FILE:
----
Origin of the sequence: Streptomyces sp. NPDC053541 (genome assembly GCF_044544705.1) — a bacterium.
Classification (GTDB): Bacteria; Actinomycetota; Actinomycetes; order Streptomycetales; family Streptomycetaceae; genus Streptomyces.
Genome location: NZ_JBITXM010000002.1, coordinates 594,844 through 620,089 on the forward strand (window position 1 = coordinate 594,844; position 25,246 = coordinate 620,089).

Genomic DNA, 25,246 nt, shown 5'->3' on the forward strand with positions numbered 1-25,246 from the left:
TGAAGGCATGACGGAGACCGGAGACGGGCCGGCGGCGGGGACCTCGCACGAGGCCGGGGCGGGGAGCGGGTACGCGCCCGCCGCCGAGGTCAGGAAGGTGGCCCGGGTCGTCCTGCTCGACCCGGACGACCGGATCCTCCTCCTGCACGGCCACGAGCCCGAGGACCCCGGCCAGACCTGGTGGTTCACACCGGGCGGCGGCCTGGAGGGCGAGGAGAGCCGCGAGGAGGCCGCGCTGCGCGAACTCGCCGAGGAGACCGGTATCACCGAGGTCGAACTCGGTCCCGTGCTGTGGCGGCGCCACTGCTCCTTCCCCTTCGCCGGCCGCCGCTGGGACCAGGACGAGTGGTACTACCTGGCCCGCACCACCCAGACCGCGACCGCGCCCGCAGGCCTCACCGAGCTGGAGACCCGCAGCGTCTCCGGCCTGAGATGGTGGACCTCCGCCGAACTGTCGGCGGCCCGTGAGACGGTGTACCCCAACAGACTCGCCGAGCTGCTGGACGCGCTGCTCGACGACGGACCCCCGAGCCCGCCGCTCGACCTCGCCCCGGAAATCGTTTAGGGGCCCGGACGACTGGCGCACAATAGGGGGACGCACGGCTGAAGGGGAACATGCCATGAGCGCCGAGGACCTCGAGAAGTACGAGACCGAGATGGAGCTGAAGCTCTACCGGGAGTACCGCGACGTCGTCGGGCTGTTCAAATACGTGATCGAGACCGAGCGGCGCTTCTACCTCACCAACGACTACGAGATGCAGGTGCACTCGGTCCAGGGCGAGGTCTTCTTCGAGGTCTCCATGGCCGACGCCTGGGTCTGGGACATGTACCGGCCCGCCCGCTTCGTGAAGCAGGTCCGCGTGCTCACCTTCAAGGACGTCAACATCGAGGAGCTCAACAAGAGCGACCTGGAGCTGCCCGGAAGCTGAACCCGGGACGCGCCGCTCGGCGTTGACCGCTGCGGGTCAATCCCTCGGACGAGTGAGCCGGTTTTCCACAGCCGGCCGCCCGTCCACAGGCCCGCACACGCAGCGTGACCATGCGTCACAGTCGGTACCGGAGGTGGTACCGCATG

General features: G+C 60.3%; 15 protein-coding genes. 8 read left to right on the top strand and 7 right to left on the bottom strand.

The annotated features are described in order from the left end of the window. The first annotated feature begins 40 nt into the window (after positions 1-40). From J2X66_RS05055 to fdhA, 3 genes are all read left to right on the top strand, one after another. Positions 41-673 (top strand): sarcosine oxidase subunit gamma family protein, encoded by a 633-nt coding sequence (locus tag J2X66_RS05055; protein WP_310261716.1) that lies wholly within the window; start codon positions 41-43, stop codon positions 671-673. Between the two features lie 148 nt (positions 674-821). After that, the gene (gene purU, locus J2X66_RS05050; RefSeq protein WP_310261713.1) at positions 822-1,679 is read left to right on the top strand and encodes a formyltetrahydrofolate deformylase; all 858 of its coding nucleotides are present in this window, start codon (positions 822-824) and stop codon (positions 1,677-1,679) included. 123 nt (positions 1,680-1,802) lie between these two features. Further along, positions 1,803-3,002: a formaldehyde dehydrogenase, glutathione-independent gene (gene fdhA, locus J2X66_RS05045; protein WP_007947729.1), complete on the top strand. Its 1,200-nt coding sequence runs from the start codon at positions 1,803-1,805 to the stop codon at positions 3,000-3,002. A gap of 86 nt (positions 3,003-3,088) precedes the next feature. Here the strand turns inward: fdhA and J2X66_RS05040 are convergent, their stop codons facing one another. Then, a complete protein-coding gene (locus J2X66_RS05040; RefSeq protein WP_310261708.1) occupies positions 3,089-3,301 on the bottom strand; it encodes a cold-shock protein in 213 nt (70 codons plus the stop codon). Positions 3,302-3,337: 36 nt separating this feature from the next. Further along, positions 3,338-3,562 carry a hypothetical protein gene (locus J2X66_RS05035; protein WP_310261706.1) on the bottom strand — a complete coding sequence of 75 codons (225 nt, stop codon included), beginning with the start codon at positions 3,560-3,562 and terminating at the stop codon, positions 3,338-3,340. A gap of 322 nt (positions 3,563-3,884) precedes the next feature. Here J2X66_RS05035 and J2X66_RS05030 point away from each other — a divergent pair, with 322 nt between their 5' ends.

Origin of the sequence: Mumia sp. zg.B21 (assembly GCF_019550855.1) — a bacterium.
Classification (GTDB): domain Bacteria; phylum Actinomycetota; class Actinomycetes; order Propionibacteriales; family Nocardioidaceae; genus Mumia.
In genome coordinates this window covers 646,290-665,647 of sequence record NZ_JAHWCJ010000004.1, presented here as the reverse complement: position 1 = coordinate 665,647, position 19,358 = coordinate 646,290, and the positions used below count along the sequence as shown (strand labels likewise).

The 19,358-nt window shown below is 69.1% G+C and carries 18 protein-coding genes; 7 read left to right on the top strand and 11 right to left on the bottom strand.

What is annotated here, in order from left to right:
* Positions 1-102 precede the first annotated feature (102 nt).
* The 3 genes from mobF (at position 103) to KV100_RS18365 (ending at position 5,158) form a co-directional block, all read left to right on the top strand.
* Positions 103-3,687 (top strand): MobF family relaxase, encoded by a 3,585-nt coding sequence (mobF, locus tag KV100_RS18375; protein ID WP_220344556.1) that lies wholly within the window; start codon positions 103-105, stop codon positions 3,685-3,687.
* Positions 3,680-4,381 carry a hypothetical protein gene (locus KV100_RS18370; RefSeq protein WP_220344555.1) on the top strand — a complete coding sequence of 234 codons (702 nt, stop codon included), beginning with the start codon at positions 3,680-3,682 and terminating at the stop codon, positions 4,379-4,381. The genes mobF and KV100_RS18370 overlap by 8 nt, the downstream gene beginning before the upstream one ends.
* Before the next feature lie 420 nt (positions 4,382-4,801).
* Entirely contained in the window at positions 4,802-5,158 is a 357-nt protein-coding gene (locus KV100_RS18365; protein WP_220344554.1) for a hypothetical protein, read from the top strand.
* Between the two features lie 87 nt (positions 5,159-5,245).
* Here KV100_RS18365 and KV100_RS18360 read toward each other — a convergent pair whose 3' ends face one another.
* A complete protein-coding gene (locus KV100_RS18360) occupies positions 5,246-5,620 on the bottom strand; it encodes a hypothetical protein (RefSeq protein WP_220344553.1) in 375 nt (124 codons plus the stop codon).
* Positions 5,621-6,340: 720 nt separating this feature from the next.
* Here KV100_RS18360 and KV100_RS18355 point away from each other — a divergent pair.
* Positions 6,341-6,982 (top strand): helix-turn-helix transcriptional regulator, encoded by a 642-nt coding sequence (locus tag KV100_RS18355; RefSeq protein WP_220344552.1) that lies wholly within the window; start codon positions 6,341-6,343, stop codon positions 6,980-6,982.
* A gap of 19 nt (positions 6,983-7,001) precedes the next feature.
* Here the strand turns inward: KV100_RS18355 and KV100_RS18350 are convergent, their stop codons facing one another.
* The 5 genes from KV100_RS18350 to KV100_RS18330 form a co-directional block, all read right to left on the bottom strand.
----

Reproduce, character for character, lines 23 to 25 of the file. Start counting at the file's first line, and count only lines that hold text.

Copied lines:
* Here KV100_RS18360 and KV100_RS18355 point away from each other — a divergent pair.
* Positions 6,341-6,982 (top strand): helix-turn-helix transcriptional regulator, encoded by a 642-nt coding sequence (locus tag KV100_RS18355; RefSeq protein WP_220344552.1) that lies wholly within the window; start codon positions 6,341-6,343, stop codon positions 6,980-6,982.
* A gap of 19 nt (positions 6,983-7,001) precedes the next feature.